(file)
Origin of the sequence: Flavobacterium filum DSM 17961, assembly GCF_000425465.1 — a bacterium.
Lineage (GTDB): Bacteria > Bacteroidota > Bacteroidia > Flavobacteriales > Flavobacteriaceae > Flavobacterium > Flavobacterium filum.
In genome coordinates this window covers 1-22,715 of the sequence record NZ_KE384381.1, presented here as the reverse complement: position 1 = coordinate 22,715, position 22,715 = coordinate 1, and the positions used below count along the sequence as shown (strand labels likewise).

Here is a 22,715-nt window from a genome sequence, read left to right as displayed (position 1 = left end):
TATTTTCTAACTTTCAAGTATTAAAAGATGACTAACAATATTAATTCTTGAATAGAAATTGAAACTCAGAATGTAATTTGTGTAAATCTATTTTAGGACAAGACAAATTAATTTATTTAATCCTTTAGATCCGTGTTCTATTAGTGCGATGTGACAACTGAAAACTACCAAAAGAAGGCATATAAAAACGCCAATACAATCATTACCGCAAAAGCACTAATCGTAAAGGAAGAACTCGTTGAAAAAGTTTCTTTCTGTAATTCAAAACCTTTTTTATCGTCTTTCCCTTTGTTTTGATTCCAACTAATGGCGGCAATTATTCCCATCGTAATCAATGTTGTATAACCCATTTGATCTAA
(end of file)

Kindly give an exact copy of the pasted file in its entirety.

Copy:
Origin of the sequence: Flavobacterium filum DSM 17961, assembly GCF_000425465.1 — a bacterium.
Lineage (GTDB): Bacteria > Bacteroidota > Bacteroidia > Flavobacteriales > Flavobacteriaceae > Flavobacterium > Flavobacterium filum.
In genome coordinates this window covers 1-22,715 of the sequence record NZ_KE384381.1, presented here as the reverse complement: position 1 = coordinate 22,715, position 22,715 = coordinate 1, and the positions used below count along the sequence as shown (strand labels likewise).

Here is a 22,715-nt window from a genome sequence, read left to right as displayed (position 1 = left end):
TATTTTCTAACTTTCAAGTATTAAAAGATGACTAACAATATTAATTCTTGAATAGAAATTGAAACTCAGAATGTAATTTGTGTAAATCTATTTTAGGACAAGACAAATTAATTTATTTAATCCTTTAGATCCGTGTTCTATTAGTGCGATGTGACAACTGAAAACTACCAAAAGAAGGCATATAAAAACGCCAATACAATCATTACCGCAAAAGCACTAATCGTAAAGGAAGAACTCGTTGAAAAAGTTTCTTTCTGTAATTCAAAACCTTTTTTATCGTCTTTCCCTTTGTTTTGATTCCAACTAATGGCGGCAATTATTCCCATCGTAATCAATGTTGTATAACCCATTTGATCTAA